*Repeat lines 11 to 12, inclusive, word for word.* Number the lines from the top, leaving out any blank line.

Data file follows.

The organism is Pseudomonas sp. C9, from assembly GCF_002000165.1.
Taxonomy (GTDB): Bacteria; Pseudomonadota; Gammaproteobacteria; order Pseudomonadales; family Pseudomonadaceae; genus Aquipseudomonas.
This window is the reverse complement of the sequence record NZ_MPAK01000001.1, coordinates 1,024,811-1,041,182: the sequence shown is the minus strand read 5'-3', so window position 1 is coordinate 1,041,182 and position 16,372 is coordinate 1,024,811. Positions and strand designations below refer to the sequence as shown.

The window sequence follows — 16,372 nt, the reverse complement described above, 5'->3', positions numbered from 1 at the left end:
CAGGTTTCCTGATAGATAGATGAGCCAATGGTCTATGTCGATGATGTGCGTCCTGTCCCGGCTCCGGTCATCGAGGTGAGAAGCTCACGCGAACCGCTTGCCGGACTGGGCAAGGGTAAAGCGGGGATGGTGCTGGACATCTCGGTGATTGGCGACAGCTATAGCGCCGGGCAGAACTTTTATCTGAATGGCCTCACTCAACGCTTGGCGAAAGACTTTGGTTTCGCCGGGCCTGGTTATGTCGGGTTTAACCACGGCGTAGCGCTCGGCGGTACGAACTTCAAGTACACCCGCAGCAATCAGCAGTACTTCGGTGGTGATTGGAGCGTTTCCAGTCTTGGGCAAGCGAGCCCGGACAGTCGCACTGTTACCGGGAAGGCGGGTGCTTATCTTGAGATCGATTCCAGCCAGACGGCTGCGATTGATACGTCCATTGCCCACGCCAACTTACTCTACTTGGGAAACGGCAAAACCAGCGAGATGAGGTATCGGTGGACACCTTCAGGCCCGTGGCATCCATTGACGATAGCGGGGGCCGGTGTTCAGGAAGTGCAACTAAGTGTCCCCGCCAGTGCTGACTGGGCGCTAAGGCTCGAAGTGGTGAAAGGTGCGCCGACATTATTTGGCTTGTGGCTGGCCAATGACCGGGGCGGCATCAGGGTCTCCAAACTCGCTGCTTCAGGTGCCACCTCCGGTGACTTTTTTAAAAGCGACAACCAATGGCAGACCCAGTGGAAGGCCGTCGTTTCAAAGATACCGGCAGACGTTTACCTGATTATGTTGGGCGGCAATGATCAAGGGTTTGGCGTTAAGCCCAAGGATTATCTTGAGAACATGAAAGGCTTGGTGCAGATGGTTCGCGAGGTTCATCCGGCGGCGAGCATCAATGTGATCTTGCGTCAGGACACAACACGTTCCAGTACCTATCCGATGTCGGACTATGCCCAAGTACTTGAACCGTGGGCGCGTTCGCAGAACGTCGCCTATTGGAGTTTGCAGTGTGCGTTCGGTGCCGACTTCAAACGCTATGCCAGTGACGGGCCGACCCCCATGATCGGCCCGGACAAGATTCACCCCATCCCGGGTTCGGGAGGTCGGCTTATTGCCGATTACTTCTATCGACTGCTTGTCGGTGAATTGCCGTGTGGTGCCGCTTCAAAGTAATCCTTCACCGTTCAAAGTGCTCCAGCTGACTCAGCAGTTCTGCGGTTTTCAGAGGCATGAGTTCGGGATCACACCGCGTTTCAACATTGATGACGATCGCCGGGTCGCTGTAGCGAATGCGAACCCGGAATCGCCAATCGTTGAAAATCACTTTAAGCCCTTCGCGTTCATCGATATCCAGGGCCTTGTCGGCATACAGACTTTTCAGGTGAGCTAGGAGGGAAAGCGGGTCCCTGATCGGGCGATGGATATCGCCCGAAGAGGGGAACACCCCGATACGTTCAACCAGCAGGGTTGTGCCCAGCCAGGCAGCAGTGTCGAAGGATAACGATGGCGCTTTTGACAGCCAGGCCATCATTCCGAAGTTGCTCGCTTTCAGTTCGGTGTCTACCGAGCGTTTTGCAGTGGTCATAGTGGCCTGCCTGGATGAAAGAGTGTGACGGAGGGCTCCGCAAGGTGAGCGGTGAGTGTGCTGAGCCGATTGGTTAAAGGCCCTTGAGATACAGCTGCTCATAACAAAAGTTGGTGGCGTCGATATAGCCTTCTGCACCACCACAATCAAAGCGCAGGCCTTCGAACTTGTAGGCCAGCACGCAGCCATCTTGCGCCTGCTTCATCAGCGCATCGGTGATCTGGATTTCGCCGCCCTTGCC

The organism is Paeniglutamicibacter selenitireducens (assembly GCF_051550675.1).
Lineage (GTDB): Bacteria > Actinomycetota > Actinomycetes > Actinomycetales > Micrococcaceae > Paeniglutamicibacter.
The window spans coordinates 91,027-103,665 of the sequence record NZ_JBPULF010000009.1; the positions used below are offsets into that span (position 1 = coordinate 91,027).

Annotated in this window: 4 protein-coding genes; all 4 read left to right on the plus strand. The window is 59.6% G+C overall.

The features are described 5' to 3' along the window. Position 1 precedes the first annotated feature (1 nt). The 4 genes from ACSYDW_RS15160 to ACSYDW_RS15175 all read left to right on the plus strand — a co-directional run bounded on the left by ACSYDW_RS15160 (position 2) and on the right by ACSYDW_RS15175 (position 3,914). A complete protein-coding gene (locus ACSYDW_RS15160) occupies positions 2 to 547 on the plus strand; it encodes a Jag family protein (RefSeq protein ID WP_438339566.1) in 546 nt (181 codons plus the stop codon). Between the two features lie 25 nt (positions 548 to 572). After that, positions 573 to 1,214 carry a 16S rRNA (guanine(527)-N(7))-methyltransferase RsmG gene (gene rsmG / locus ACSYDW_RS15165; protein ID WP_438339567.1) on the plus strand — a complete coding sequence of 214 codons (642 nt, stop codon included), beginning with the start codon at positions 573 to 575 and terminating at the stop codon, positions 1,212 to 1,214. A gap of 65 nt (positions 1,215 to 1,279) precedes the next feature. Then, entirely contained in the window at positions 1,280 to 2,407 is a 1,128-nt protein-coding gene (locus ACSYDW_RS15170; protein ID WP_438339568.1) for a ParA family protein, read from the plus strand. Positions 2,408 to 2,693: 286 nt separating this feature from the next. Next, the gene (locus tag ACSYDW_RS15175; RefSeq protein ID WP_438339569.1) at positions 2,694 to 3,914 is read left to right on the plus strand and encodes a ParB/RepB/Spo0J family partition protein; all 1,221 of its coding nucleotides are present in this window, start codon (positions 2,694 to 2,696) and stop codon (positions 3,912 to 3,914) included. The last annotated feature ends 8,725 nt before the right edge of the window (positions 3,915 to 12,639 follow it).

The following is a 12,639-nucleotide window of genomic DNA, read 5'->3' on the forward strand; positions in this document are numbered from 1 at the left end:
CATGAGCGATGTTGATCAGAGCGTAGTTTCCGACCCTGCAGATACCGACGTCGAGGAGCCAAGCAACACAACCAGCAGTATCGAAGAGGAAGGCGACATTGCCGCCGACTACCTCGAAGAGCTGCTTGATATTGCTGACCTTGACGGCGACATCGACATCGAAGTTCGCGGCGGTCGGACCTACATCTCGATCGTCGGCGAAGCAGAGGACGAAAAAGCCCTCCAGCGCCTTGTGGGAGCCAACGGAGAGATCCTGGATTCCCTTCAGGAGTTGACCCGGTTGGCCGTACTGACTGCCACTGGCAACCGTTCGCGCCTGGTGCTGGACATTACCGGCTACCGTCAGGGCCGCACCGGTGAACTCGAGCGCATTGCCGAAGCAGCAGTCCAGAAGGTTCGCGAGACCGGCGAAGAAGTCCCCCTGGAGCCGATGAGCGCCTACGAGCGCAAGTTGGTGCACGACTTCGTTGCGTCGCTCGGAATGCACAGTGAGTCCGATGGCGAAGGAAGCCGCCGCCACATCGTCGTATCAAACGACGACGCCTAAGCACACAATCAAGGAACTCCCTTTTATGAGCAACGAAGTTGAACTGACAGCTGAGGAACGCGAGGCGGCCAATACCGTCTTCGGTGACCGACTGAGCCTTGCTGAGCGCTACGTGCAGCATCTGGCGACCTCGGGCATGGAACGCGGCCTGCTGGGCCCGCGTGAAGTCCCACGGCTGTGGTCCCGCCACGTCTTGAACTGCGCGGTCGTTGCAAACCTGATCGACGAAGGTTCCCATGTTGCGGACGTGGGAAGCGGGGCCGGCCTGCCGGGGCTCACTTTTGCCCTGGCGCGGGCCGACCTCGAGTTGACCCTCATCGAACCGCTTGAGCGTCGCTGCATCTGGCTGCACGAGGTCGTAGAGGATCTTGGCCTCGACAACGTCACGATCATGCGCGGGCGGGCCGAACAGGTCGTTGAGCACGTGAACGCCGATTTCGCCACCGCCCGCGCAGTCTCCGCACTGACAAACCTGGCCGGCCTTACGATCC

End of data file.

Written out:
The following is a 12,639-nucleotide window of genomic DNA, read 5'->3' on the forward strand; positions in this document are numbered from 1 at the left end:
CATGAGCGATGTTGATCAGAGCGTAGTTTCCGACCCTGCAGATACCGACGTCGAGGAGCCAAGCAACACAACCAGCAGTATCGAAGAGGAAGGCGACATTGCCGCCGACTACCTCGAAGAGCTGCTTGATATTGCTGACCTTGACGGCGACATCGACATCGAAGTTCGCGGCGGTCGGACCTACATCTCGATCGTCGGCGAAGCAGAGGACGAAAAAGCCCTCCAGCGCCTTGTGGGAGCCAACGGAGAGATCCTGGATTCCCTTCAGGAGTTGACCCGGTTGGCCGTACTGACTGCCACTGGCAACCGTTCGCGCCTGGTGCTGGACATTACCGGCTACCGTCAGGGCCGCACCGGTGAACTCGAGCGCATTGCCGAAGCAGCAGTCCAGAAGGTTCGCGAGACCGGCGAAGAAGTCCCCCTGGAGCCGATGAGCGCCTACGAGCGCAAGTTGGTGCACGACTTCGTTGCGTCGCTCGGAATGCACAGTGAGTCCGATGGCGAAGGAAGCCGCCGCCACATCGTCGTATCAAACGACGACGCCTAAGCACACAATCAAGGAACTCCCTTTTATGAGCAACGAAGTTGAACTGACAGCTGAGGAACGCGAGGCGGCCAATACCGTCTTCGGTGACCGACTGAGCCTTGCTGAGCGCTACGTGCAGCATCTGGCGACCTCGGGCATGGAACGCGGCCTGCTGGGCCCGCGTGAAGTCCCACGGCTGTGGTCCCGCCACGTCTTGAACTGCGCGGTCGTTGCAAACCTGATCGACGAAGGTTCCCATGTTGCGGACGTGGGAAGCGGGGCCGGCCTGCCGGGGCTCACTTTTGCCCTGGCGCGGGCCGACCTCGAGTTGACCCTCATCGAACCGCTTGAGCGTCGCTGCATCTGGCTGCACGAGGTCGTAGAGGATCTTGGCCTCGACAACGTCACGATCATGCGCGGGCGGGCCGAACAGGTCGTTGAGCACGTGAACGCCGATTTCGCCACCGCCCGCGCAGTCTCCGCACTGACAAACCTGGCCGGCCTTACGATCC